Developing Explosive Athletes: Velocity Based Training eBook

TAGS: velocity based training, efs, VBT, elitefts.com, Bryan Mann, tendo, Elitefts Info Pages

In the word of division one strength & conditioning, Velocity Based Training (VBT) has gained in popularity and Dr. Bryan Mann has been the authority on how it can be utilized with the proper equipment in a team training environment. Coach Mann has done the research and collected the anecdotal evidence to practically apply this training methodology in a collegiate setting. VBT systems like the Tendo Unit, GymAware, and EliteForm have all been incorporated into multiple training modalities and philosophies to optimize training for a variety of athletes and settings.

There are several advantages to using a VBT system in my opinion:

  1. A VBT system can serve as an assistant coach. The objective and instant feedback for athletes is an invaluable resource for coaches and help keep athletes accountable.
  2. A VBT system can facilitate competition among teammates in the weight room. Even athletes using different training loads have an objective variable to compare performance.
  3. A VBT system not only reinforces prescribed training loads but can also dictate them. Using bar speed as the determining factor to adjust intensity is specific to the athlete's ability and the desired training modality.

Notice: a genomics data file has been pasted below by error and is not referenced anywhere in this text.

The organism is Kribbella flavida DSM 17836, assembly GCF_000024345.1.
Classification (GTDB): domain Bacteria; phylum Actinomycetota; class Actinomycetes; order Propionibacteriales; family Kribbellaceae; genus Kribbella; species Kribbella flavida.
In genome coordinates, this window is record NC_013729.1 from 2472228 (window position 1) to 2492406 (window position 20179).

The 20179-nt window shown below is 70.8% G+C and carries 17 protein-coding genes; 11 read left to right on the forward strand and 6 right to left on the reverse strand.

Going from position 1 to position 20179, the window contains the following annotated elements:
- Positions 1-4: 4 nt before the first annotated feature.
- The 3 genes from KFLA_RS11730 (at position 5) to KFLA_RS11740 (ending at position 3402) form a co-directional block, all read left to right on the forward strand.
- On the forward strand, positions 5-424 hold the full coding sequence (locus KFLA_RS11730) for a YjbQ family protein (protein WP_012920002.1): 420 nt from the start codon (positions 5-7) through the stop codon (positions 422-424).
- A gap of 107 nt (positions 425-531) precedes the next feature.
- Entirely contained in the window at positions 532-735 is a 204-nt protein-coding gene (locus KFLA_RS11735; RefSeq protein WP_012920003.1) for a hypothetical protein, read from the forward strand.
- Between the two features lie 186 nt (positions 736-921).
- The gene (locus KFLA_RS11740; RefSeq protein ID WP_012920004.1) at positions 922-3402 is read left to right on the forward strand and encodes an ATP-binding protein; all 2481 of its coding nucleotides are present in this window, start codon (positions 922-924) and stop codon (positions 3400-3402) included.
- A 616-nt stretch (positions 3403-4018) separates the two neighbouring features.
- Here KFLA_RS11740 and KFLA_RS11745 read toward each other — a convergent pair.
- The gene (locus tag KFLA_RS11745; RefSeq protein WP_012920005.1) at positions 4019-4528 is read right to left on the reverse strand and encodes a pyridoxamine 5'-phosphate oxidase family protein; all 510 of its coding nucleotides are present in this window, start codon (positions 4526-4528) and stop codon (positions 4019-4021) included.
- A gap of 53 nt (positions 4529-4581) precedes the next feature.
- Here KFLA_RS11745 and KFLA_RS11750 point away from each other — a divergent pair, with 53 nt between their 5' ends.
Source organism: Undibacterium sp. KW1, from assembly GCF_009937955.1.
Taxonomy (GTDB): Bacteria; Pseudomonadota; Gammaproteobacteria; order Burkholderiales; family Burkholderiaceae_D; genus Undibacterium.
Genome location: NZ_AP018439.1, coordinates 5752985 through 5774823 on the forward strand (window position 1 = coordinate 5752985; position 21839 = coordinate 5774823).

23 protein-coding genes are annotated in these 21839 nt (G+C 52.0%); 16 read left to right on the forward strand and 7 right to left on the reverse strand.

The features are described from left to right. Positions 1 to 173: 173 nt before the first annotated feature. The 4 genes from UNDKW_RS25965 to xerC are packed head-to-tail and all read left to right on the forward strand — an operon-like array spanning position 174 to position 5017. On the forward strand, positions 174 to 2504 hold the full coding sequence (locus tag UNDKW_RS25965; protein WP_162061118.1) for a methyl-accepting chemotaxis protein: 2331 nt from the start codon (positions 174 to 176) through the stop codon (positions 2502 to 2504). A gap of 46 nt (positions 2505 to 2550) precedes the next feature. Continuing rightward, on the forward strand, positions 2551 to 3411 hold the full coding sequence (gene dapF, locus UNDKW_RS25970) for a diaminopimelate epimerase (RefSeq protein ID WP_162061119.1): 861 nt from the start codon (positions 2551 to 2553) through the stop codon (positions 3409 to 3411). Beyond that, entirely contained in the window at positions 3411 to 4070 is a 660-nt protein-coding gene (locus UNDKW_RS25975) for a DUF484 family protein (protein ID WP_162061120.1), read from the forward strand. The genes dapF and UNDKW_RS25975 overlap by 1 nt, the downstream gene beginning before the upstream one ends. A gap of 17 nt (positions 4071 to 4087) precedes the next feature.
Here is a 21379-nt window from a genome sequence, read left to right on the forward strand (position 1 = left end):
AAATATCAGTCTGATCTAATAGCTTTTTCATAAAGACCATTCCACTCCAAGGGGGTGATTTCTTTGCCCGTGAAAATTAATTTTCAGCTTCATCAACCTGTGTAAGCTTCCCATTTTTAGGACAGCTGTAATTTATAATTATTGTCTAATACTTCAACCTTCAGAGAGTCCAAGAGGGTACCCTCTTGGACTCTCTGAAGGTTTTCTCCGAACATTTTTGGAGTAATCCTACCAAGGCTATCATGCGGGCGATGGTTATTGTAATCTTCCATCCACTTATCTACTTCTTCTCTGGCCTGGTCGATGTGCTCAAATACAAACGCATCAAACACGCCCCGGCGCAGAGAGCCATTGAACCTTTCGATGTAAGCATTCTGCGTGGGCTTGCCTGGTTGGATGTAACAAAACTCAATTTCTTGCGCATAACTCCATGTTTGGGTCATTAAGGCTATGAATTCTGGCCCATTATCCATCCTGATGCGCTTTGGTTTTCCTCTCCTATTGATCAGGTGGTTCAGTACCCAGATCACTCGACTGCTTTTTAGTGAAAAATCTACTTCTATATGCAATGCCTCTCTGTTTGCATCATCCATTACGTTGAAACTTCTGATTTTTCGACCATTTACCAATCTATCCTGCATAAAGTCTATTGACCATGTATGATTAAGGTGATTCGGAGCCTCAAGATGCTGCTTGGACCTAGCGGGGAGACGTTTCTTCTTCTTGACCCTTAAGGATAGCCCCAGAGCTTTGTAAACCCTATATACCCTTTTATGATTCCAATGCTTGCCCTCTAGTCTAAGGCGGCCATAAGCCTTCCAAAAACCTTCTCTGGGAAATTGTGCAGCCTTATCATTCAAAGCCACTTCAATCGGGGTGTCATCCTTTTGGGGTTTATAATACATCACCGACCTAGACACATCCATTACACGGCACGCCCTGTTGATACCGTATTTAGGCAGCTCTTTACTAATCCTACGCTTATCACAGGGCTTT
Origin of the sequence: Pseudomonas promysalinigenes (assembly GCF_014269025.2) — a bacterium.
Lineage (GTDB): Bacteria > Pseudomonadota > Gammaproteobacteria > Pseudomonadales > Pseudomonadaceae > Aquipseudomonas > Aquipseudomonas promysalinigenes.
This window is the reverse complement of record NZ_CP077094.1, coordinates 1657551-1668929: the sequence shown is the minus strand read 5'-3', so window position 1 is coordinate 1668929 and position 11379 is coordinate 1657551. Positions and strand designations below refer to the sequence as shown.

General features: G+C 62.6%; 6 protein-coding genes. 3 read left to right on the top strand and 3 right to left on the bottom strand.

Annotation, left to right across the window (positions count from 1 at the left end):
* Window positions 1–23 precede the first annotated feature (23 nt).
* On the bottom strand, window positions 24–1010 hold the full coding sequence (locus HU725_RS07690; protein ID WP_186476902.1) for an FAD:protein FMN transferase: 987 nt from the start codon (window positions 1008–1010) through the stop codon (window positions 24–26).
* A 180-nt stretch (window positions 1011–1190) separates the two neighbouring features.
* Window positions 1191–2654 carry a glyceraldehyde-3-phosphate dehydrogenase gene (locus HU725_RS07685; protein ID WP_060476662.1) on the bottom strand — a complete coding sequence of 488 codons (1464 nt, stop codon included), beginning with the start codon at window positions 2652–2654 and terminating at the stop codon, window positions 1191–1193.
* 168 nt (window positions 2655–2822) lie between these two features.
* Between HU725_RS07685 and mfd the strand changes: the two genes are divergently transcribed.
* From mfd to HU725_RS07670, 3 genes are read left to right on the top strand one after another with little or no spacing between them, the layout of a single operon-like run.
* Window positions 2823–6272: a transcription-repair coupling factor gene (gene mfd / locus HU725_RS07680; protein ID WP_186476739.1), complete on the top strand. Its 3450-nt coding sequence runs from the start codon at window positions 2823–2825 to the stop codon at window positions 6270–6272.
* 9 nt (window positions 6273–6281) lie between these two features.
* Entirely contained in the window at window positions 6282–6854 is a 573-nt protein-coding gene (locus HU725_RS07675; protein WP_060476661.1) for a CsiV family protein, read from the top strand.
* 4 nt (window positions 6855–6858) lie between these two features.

If you are one of the many coaches using a Velocity Based Training,  Developing Explosive Athletes: The Use of Velocity Based Training in Training Athletes is a must have.  Bryan Mann explains how you can structure and utilize a VBT protocol to maximize results in the weight room.

 Excerpt from Developing Explosive Athletes: The Use of Velocity Based Training

What VBT Does

The measurement of speed is purely objective. It doesn’t see the athletes, and it doesn’t know who they are. It’s completely objective. Many times during an explosive exercise I’ve told athletes that they were moving too slowly and that they needed to perform the movement faster. They’ve looked at me like I’m crazy and responded with, “Coach, you must be on crack because that was blazing fast.” The velocity reading gives them objective feedback. If they’re supposed to be moving at 1.0 meters/second (m/s) and they’re only at 0.75 m/s, they obviously aren’t moving fast enough because the reading shows them the actual speed. So athletes who previously gave you looks like you were crazy and told you that you were wrong will now say, ”Coach, I’m not moving fast enough. I have to pick it up.”